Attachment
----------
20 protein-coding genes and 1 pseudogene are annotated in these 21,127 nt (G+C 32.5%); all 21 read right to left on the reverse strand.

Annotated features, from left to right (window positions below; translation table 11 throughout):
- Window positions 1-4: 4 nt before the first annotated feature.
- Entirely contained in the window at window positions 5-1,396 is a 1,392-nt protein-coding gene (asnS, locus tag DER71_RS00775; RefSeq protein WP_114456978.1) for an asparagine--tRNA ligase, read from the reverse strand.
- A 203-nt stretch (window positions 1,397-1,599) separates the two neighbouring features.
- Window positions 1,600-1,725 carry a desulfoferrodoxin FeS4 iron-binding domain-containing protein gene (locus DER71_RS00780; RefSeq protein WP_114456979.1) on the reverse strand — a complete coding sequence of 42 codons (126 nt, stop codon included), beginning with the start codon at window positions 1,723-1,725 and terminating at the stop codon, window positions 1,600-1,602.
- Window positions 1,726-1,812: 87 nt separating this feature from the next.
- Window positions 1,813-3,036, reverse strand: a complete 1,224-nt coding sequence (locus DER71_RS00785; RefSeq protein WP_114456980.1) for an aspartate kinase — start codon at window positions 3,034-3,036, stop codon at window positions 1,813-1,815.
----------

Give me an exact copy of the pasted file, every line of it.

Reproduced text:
20 protein-coding genes and 1 pseudogene are annotated in these 21,127 nt (G+C 32.5%); all 21 read right to left on the reverse strand.

Annotated features, from left to right (window positions below; translation table 11 throughout):
- Window positions 1-4: 4 nt before the first annotated feature.
- Entirely contained in the window at window positions 5-1,396 is a 1,392-nt protein-coding gene (asnS, locus tag DER71_RS00775; RefSeq protein WP_114456978.1) for an asparagine--tRNA ligase, read from the reverse strand.
- A 203-nt stretch (window positions 1,397-1,599) separates the two neighbouring features.
- Window positions 1,600-1,725 carry a desulfoferrodoxin FeS4 iron-binding domain-containing protein gene (locus DER71_RS00780; RefSeq protein WP_114456979.1) on the reverse strand — a complete coding sequence of 42 codons (126 nt, stop codon included), beginning with the start codon at window positions 1,723-1,725 and terminating at the stop codon, window positions 1,600-1,602.
- Window positions 1,726-1,812: 87 nt separating this feature from the next.
- Window positions 1,813-3,036, reverse strand: a complete 1,224-nt coding sequence (locus DER71_RS00785; RefSeq protein WP_114456980.1) for an aspartate kinase — start codon at window positions 3,034-3,036, stop codon at window positions 1,813-1,815.